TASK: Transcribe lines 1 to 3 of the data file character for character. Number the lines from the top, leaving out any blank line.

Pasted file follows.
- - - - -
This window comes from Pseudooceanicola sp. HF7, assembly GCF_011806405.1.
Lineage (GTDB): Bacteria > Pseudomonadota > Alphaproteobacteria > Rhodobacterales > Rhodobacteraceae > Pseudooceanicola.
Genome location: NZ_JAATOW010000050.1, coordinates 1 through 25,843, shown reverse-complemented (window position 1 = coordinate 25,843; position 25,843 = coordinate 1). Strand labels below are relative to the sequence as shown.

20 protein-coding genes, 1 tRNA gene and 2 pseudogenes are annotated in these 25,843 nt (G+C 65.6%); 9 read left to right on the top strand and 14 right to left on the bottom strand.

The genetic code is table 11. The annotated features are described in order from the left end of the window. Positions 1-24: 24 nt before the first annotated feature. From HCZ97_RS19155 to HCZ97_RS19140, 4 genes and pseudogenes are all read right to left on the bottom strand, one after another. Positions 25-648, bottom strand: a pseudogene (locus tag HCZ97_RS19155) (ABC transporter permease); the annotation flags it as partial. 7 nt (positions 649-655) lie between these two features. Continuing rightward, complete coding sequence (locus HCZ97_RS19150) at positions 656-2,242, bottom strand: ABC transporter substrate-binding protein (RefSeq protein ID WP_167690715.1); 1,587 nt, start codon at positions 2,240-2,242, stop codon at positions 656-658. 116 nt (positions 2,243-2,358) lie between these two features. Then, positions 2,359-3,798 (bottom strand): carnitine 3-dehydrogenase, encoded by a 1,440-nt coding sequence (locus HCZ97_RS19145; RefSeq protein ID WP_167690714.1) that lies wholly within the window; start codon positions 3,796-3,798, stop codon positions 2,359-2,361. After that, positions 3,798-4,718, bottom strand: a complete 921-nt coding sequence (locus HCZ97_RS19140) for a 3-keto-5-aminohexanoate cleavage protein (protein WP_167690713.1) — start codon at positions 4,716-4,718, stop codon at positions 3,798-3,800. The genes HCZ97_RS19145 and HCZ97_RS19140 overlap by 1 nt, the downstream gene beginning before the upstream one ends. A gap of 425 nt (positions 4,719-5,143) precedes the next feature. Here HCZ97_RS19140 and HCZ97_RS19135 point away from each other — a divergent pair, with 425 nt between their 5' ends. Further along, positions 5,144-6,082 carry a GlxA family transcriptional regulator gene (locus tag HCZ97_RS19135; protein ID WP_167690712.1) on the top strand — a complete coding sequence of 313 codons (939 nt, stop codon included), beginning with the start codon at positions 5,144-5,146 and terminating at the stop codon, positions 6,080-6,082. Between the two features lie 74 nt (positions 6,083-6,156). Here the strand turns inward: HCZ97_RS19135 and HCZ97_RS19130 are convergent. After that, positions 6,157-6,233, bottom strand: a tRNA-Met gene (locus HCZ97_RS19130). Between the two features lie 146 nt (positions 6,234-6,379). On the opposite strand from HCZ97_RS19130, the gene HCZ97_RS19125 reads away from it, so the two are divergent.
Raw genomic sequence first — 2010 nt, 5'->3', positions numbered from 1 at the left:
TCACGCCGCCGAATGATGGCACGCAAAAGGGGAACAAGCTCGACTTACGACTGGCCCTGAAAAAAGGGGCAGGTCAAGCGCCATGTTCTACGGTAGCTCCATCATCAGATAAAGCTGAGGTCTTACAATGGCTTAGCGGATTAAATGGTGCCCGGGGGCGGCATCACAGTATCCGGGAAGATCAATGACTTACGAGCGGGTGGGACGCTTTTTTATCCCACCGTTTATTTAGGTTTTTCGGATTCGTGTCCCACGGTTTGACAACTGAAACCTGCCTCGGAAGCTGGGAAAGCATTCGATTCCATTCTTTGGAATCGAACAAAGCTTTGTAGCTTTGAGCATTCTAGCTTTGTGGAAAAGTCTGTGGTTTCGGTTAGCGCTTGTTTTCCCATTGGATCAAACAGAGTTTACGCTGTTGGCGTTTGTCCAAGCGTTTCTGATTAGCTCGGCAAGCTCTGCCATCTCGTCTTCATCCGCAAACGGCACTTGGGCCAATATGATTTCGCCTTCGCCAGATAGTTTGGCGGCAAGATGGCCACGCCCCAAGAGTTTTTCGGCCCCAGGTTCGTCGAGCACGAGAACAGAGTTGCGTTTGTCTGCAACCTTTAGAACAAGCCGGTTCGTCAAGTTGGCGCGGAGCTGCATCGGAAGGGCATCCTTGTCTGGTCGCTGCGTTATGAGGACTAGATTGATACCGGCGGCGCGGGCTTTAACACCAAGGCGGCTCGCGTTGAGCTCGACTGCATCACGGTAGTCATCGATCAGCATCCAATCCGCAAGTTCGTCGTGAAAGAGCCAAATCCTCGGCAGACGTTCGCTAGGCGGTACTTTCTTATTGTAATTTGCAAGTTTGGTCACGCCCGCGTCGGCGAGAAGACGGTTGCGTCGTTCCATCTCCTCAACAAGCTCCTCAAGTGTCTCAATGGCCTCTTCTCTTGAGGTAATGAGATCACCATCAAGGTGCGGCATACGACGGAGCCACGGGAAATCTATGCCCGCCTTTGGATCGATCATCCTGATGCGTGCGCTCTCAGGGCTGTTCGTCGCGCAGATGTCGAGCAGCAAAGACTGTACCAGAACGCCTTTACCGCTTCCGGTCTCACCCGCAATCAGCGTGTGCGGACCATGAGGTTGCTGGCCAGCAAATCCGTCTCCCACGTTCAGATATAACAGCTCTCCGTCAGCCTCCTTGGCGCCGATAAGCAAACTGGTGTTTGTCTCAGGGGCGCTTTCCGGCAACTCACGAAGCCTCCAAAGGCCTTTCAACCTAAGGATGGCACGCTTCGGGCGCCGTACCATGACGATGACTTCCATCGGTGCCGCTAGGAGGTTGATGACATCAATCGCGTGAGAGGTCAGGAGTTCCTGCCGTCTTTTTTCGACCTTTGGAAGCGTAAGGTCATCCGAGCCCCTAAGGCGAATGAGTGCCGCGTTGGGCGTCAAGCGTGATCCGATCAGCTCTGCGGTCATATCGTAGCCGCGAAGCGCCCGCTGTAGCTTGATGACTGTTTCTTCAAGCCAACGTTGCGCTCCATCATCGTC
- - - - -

This window comes from Pseudooceanicola sp. HF7, assembly GCF_011806405.1.
Lineage (GTDB): Bacteria > Pseudomonadota > Alphaproteobacteria > Rhodobacterales > Rhodobacteraceae > Pseudooceanicola.
Genome location: NZ_JAATOW010000050.1, coordinates 1 through 25,843, shown reverse-complemented (window position 1 = coordinate 25,843; position 25,843 = coordinate 1). Strand labels below are relative to the sequence as shown.